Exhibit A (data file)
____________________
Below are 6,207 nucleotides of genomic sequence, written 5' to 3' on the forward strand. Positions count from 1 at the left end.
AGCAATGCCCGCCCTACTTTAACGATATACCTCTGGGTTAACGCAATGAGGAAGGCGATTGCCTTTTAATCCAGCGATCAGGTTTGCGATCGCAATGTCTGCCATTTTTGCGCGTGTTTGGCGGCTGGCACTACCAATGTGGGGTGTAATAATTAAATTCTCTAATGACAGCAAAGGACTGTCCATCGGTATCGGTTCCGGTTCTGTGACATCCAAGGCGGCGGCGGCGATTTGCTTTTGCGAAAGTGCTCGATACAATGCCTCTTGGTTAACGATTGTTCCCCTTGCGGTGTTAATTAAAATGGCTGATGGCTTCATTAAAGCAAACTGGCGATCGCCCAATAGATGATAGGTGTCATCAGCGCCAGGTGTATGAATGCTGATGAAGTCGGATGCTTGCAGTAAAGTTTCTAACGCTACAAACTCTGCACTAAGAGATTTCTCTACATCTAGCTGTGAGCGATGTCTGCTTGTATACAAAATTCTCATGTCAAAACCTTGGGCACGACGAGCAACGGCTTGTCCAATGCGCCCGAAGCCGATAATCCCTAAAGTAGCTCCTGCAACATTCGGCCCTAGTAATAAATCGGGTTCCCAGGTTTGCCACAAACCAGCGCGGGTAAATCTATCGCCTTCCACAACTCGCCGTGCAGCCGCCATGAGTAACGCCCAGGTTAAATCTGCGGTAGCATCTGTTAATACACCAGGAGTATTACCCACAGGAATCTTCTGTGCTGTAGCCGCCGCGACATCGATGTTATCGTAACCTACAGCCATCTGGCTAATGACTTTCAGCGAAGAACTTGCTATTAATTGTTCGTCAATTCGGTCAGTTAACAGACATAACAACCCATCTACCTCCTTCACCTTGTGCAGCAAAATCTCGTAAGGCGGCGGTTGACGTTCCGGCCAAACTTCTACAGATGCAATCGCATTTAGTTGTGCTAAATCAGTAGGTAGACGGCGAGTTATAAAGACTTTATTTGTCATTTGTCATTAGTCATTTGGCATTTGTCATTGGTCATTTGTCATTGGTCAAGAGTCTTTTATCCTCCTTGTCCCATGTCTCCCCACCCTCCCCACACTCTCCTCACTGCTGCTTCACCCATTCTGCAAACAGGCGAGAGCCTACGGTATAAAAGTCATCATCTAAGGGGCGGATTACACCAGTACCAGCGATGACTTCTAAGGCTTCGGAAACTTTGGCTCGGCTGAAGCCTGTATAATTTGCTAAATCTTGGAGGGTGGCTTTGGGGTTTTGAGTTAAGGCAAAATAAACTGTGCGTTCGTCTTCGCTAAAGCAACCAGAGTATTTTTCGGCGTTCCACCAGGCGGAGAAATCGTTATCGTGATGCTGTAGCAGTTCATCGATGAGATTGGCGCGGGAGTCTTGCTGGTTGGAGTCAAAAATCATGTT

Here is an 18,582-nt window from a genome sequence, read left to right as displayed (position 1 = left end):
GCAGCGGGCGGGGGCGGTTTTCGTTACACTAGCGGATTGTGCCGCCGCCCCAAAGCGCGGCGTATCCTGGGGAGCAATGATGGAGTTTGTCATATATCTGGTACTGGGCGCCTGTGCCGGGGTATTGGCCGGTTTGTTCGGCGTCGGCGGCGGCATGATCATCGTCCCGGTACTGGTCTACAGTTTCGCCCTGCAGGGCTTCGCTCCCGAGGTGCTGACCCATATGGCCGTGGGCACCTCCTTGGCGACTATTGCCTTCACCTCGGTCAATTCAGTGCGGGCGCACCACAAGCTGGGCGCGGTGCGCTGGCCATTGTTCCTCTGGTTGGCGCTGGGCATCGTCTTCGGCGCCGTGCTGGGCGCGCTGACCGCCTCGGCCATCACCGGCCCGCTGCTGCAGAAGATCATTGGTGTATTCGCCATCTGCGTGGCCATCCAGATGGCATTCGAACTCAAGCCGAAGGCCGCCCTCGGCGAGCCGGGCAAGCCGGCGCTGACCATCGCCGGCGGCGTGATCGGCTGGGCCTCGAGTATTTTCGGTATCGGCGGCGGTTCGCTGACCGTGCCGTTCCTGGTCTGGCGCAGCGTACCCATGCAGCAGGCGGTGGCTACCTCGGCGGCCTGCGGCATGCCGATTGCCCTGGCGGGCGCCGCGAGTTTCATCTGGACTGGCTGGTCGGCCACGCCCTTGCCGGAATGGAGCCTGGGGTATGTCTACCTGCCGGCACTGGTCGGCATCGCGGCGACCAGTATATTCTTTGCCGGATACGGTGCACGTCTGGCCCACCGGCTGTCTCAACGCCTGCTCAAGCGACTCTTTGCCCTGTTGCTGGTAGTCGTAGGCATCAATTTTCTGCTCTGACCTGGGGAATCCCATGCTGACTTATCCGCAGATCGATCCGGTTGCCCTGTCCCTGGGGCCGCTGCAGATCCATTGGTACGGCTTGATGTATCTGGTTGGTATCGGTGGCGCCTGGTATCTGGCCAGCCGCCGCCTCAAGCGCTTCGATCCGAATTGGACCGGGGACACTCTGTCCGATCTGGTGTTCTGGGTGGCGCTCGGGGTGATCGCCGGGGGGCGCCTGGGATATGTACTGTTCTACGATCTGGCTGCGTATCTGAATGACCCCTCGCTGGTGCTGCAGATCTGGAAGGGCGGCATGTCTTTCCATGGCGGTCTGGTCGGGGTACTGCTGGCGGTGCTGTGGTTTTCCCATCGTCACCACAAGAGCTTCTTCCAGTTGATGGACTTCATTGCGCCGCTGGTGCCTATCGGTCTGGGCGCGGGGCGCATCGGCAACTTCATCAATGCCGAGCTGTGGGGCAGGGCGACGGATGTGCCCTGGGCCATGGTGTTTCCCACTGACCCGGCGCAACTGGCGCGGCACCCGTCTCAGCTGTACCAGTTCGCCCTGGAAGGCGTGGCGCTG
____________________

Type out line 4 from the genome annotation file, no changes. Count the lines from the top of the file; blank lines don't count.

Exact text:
GCAGCGGGCGGGGGCGGTTTTCGTTACACTAGCGGATTGTGCCGCCGCCCCAAAGCGCGGCGTATCCTGGGGAGCAATGATGGAGTTTGTCATATATCTGGTACTGGGCGCCTGTGCCGGGGTATTGGCCGGTTTGTTCGGCGTCGGCGGCGGCATGATCATCGTCCCGGTACTGGTCTACAGTTTCGCCCTGCAGGGCTTCGCTCCCGAGGTGCTGACCCATATGGCCGTGGGCACCTCCTTGGCGACTATTGCCTTCACCTCGGTCAATTCAGTGCGGGCGCACCACAAGCTGGGCGCGGTGCGCTGGCCATTGTTCCTCTGGTTGGCGCTGGGCATCGTCTTCGGCGCCGTGCTGGGCGCGCTGACCGCCTCGGCCATCACCGGCCCGCTGCTGCAGAAGATCATTGGTGTATTCGCCATCTGCGTGGCCATCCAGATGGCATTCGAACTCAAGCCGAAGGCCGCCCTCGGCGAGCCGGGCAAGCCGGCGCTGACCATCGCCGGCGGCGTGATCGGCTGGGCCTCGAGTATTTTCGGTATCGGCGGCGGTTCGCTGACCGTGCCGTTCCTGGTCTGGCGCAGCGTACCCATGCAGCAGGCGGTGGCTACCTCGGCGGCCTGCGGCATGCCGATTGCCCTGGCGGGCGCCGCGAGTTTCATCTGGACTGGCTGGTCGGCCACGCCCTTGCCGGAATGGAGCCTGGGGTATGTCTACCTGCCGGCACTGGTCGGCATCGCGGCGACCAGTATATTCTTTGCCGGATACGGTGCACGTCTGGCCCACCGGCTGTCTCAACGCCTGCTCAAGCGACTCTTTGCCCTGTTGCTGGTAGTCGTAGGCATCAATTTTCTGCTCTGACCTGGGGAATCCCATGCTGACTTATCCGCAGATCGATCCGGTTGCCCTGTCCCTGGGGCCGCTGCAGATCCATTGGTACGGCTTGATGTATCTGGTTGGTATCGGTGGCGCCTGGTATCTGGCCAGCCGCCGCCTCAAGCGCTTCGATCCGAATTGGACCGGGGACACTCTGTCCGATCTGGTGTTCTGGGTGGCGCTCGGGGTGATCGCCGGGGGGCGCCTGGGATATGTACTGTTCTACGATCTGGCTGCGTATCTGAATGACCCCTCGCTGGTGCTGCAGATCTGGAAGGGCGGCATGTCTTTCCATGGCGGTCTGGTCGGGGTACTGCTGGCGGTGCTGTGGTTTTCCCATCGTCACCACAAGAGCTTCTTCCAGTTGATGGACTTCATTGCGCCGCTGGTGCCTATCGGTCTGGGCGCGGGGCGCATCGGCAACTTCATCAATGCCGAGCTGTGGGGCAGGGCGACGGATGTGCCCTGGGCCATGGTGTTTCCCACTGACCCGGCGCAACTGGCGCGGCACCCGTCTCAGCTGTACCAGTTCGCCCTGGAAGGCGTGGCGCTG